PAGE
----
The Indian Super League has been growing rapidly since its foundation in 2013. Alex Griffiths caught up with Mark Tompkins, who made his commentary box bow out there in 2015.
Talk us through some of the big names the ISL has attracted. Is it fair to say most are past their peak?
Most teams have nine foreigners and there’s a cap of 10 per squad. In 2014, there was Robert Pires and David Trezeguet, David James and ex-Manchester City attacker Elano, who went on to score in the 2015 final, and this year there was Lucio and Simao, so it is fair to say that they are on the older side.
There’s been Zico and Roberto Carlos, plus Marco Materazzi, who came as a player only to become coach of Chennaiyin. Most may have been in their thirties but there is still an undeniable credibility that these guys bring with them.
But the cap is intended to help these star names, or marquee players as they are known, to bring through the Indian talent and the same goes for the referees, actually.
There’s been a notably big turn around of coaches, for example Peter Taylor only lasted four games before being replaced by Terry Phelan, the former Wimbledon and Ireland defender.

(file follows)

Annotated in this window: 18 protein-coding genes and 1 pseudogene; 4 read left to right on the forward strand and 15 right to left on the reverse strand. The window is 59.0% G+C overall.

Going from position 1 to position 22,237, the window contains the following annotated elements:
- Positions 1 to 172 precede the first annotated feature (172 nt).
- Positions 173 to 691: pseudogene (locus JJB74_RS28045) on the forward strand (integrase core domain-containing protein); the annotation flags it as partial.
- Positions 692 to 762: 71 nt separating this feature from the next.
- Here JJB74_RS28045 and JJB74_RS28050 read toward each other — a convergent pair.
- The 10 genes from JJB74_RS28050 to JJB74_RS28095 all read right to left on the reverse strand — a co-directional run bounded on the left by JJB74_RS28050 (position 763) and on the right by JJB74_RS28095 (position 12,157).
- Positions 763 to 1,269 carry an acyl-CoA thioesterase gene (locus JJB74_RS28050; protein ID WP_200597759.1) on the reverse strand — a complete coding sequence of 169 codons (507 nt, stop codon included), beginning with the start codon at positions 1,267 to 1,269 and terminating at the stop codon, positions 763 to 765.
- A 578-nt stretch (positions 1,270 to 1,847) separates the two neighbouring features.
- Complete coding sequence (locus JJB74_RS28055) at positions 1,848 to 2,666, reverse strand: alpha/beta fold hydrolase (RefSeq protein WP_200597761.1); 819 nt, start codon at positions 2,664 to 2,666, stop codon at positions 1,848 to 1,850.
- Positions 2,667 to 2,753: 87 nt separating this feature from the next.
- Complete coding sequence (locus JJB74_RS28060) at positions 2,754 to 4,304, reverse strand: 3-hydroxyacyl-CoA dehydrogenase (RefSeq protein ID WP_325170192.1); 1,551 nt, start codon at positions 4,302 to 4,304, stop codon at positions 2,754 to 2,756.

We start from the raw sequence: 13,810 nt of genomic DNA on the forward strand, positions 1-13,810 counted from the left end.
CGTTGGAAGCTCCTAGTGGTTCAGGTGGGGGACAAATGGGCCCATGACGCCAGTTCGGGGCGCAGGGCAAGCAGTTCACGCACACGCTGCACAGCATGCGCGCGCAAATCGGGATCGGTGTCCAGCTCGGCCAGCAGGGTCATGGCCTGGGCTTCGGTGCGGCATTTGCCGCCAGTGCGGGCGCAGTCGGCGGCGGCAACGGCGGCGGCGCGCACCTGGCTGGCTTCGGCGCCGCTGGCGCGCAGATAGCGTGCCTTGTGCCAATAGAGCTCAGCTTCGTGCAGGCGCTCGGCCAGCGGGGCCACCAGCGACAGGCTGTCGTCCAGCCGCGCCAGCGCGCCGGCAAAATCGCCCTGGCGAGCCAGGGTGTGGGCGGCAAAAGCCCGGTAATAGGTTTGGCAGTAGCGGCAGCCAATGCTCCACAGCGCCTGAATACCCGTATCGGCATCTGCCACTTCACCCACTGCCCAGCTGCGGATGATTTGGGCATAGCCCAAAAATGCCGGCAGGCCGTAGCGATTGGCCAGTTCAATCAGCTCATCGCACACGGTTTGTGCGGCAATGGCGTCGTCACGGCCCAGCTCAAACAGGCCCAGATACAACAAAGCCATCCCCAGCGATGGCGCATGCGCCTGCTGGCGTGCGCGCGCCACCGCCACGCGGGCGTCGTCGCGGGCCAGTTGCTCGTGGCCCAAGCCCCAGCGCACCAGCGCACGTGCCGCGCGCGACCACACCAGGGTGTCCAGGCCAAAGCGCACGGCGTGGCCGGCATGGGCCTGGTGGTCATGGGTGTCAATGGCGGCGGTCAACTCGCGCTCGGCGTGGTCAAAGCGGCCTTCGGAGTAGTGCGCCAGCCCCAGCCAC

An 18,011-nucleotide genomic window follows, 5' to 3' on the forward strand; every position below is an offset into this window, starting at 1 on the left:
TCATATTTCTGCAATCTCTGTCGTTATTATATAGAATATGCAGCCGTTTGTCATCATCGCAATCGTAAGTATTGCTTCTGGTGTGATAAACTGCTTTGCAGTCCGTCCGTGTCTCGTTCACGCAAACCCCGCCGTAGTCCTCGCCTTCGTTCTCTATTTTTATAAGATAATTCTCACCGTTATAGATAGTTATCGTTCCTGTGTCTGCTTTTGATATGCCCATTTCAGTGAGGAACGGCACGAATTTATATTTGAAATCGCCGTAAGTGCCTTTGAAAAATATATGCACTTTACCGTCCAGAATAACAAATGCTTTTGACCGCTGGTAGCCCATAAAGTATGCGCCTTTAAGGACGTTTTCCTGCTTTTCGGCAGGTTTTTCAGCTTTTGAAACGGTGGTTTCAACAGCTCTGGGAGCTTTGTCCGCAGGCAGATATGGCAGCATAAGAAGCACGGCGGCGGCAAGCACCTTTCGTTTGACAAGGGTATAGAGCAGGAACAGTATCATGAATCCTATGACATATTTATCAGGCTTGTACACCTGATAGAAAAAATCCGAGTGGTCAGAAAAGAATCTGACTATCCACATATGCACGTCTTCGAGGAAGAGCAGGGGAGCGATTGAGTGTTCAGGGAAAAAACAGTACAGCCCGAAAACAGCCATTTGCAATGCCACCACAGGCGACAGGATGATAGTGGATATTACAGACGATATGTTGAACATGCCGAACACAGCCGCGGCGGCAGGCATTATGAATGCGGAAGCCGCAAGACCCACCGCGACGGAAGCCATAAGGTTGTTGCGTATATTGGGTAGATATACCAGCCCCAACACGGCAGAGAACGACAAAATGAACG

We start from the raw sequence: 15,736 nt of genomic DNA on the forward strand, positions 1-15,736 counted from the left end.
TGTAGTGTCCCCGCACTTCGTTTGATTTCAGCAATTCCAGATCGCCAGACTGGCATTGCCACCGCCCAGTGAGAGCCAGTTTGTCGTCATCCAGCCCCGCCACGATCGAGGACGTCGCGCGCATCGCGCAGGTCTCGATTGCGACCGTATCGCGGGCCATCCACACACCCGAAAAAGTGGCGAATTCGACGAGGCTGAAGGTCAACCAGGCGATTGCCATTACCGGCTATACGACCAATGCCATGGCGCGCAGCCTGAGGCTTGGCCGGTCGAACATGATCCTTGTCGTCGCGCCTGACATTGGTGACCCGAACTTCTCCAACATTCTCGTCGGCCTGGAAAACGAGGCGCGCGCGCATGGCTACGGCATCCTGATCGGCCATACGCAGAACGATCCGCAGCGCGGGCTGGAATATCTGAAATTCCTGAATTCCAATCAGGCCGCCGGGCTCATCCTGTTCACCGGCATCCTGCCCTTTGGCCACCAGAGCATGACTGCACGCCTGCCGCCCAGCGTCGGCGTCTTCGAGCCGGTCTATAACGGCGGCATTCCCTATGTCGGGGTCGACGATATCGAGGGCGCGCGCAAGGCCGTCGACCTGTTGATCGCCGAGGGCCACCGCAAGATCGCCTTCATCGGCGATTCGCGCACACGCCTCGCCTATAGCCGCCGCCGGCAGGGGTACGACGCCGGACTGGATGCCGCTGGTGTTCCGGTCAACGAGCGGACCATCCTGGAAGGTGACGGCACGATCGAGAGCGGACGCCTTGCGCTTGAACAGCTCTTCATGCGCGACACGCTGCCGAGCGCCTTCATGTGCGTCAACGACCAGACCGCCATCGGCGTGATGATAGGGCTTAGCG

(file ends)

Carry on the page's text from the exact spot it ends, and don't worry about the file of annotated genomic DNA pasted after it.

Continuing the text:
You are allowed five foreigners in your starting line-up and the draft starts in July. I fully expect the trend towards the loan of star players to continue this year.
A good example was Adil Nabi, now at Peterborough United, who was the first player to be loaned from a Premier League club to an ISL team when he joined Delhi from West Brom. He was a really interesting player to get to know, too.
And when it comes to refereeing development?
They brought in referees from all over the world. I met guys from Canada, China, Kuwait and the USA and the final was taken by a Japanese guy, Yudai Yamamoto, while the assistant appointments were all Indian.
I do know that former Premier League referee Alan Wiley, from Staffordshire, had a monitoring role and there were Fair Play awards throughout the season. All the players would shake hands before and after every game, in line with what you would expect in most professional leagues.
Discipline-wise I felt the officials generally received a satisfactory level of respect from players fans and media, barring the kind of disputed penalty calls you’d expect at any level, anywhere around the world.